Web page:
Likewise, reduction in counterfeit card fraud after EMV Chip cards were introduced in France was due almost entirely to the inability of fraudsters to reproduce the unique chip installed in every card. Because of this, stolen credit card information can no longer be used in card present fraud simply by swiping the card at checkout, because the EMV Chip must be read for the transaction to be completed. 1 Face-to- face domestic fraud rate in France, 2012 Banque de France Unfortunately, the system being implemented in the United States does not utilize Chip and Pin technology (as is used in France,) but rather uses Chip and Signature technology. Chip and Signature technology does not require an in-person purchaser to know a secret pin number, like the EMV Chip and pin system, and instead allows the credit card user to simply sign for the transaction like traditional credit and debit cards. This will effectively negate the added protection offered by EMV Chip cards against stolen cards being used in brick and mortar locations, because the second level of security offered by a pin number does not exist. Implementation of EMV Chip and signature technology as opposed to EMV Chip and pin technology will hinder the anti-fraud capabilities of the EMV Chip card. Between 2002 (just before EMV Chip cards came into wide use in the Eurozone in 2005) and 2012, counterfeit card fraud in the United Kingdom dropped from 35% of all credit card fraud to 11% of all credit card fraud, a significant decrease. As discussed previously, EMV Chip and signature technology does not prevent the use of a stolen card (because one can forge a signature,) and thus the effects of chip-and- pin on the use of lost or stolen cards are irrelevant here. These numbers include fraud carried out with EMV Chip cards in overseas markets, including the United States. With the United States joining the club, so to speak, there are even fewer foreign markets in which card present fraud can be committed, and thus the effect of the EMV Chip in the United States are likely to be even greater than those seen in the United Kingdom.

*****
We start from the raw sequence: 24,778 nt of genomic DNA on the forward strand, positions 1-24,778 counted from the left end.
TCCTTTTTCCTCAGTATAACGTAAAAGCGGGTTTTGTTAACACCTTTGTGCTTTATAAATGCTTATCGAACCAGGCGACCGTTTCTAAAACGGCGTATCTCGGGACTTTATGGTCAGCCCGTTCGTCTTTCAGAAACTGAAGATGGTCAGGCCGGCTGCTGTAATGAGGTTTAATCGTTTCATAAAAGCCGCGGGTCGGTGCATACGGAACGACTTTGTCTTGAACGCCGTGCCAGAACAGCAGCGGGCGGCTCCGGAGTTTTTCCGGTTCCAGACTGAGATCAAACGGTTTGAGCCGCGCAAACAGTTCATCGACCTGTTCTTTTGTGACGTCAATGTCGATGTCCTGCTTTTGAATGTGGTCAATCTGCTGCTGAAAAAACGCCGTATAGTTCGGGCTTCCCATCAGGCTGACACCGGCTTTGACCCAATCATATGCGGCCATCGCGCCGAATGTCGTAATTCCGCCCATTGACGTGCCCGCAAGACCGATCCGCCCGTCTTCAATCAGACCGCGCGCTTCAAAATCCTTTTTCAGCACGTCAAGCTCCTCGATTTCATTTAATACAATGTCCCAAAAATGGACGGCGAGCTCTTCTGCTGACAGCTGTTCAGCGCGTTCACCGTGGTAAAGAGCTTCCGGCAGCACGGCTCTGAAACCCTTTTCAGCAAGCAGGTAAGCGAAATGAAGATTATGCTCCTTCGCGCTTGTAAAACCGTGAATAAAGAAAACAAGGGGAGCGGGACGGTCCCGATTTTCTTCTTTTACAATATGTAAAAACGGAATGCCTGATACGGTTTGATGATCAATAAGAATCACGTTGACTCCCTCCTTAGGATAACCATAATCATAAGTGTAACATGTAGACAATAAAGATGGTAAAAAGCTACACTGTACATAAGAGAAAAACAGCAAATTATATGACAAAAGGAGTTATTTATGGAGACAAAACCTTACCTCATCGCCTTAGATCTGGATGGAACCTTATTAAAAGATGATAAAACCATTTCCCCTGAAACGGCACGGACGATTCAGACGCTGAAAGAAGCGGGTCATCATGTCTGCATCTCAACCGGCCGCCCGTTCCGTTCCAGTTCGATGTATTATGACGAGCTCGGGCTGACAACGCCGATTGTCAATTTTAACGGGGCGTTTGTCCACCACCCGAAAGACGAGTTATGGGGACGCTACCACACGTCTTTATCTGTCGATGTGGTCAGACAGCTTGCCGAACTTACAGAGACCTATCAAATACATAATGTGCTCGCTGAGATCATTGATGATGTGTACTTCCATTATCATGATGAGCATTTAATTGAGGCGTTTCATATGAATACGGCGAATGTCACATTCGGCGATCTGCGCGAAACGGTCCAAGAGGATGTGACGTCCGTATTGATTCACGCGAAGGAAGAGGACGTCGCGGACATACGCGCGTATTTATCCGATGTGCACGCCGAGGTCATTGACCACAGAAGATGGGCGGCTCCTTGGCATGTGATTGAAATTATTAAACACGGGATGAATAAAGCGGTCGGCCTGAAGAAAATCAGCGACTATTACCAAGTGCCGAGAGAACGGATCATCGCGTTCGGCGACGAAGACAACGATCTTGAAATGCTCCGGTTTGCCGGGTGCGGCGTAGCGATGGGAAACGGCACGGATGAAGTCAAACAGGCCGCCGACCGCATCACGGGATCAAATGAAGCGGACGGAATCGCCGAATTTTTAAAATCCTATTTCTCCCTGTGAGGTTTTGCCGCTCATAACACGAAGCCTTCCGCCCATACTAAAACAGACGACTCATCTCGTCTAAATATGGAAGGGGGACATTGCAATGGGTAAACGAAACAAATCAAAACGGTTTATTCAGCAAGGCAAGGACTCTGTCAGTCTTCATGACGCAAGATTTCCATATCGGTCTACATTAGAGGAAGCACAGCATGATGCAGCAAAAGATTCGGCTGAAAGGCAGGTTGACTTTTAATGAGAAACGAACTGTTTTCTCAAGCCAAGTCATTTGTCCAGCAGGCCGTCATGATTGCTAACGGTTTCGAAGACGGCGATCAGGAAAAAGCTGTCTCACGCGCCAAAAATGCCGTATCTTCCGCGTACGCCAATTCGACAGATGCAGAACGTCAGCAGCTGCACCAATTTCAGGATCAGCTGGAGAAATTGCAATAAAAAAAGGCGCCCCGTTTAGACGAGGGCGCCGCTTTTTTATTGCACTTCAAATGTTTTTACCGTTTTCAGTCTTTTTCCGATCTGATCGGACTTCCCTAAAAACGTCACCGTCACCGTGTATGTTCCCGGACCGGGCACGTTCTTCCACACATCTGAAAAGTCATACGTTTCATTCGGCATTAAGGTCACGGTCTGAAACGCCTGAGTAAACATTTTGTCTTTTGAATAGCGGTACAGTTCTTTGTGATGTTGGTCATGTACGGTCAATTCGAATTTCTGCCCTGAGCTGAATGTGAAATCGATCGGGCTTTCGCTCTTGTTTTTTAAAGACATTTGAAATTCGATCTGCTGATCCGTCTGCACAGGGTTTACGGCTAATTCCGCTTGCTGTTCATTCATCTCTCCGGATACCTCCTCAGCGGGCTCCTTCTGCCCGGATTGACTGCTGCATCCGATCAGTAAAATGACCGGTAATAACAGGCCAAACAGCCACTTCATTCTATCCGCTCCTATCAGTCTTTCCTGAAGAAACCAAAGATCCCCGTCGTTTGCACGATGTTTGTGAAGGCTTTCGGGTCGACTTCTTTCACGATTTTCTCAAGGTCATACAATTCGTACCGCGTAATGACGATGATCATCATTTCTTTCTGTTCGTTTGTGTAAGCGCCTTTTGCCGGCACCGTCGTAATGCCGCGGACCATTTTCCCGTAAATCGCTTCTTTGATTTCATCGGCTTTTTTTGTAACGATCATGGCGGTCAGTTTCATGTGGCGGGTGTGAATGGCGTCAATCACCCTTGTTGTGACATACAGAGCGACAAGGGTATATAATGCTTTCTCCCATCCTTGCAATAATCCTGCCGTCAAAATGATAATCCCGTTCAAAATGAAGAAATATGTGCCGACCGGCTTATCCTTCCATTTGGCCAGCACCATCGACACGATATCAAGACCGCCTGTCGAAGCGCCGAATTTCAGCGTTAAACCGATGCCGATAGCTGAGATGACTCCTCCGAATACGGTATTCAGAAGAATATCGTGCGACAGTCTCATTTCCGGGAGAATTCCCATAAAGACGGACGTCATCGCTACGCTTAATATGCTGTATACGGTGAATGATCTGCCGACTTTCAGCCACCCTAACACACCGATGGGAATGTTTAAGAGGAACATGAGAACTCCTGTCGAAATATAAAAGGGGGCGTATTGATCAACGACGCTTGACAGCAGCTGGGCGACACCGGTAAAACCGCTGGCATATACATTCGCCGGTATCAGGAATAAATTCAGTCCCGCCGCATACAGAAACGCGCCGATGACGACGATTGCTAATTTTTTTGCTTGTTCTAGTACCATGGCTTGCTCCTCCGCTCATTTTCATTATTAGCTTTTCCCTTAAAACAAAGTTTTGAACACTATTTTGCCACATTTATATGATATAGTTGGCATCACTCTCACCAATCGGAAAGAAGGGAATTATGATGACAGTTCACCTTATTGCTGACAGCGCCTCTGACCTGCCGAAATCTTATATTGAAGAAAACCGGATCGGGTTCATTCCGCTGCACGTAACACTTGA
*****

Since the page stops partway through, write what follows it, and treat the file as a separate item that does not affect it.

In that same time frame, Card Not Present fraud (fraudulent use of cards via internet and phone) rose from 26% of all credit card fraud to 63%. 2 While this may seem to be an explosion in fraud after the introduction of EMV Chip cards, if we look to the amount of fraud in British Pounds and compare it to the increase in online commerce during the same time, we see a different story. Even between 2005 and 2012, when ecommerce sales were experiencing exponential growth (on the order of hundreds of percentage points,) British card-not- present fraud only increased by 85.7 Million Pounds, or 29%. 3 This not only includes the natural and expected growth of Card Not Present fraud, but also likely includes some percentage of the fraud that would have been otherwise been carried out in brick and mortar stores. This is positive evidence for the effect of EMV Chip technology on even card not present fraud.
Furthermore, EMV Chip technology does not affect any data that are stored by retailer’s systems. Thus, breaches like the ones at Target, Staples, Home Depot, and Michaels would not have been prevented by EMV Chip. In conclusion, the effect of the transfer of liability under EMV Chip technology will likely be both small and temporary for our members. EMV Chip 2 Financial Fraud Action UK, Fraud The Facts 2013, p.12 3 Id at 15, 17 technology only prevents issuer liability in a small number of cases, and merchants will likely continue to sign on to EMV Chip technology, lowering the number of instances of merchant liability. Additionally, EMV Chip technology will not prevent retailer hacking, nor will it prevent card not present fraud. Further, some of the positive attributes of EMV Chip technology will be negated by the use of chip and signature technology as opposed to chip and pin. However, in light of the statistics from France and the United Kingdom, EMV Chip and signature as implemented in the United States is likely to reduce the commission of counterfeit card fraud – a valuable first step in the fight against card fraud in general. Our members lives may not be forever changed by the EMV Chip, but its introduction will benefit them both now and in the future.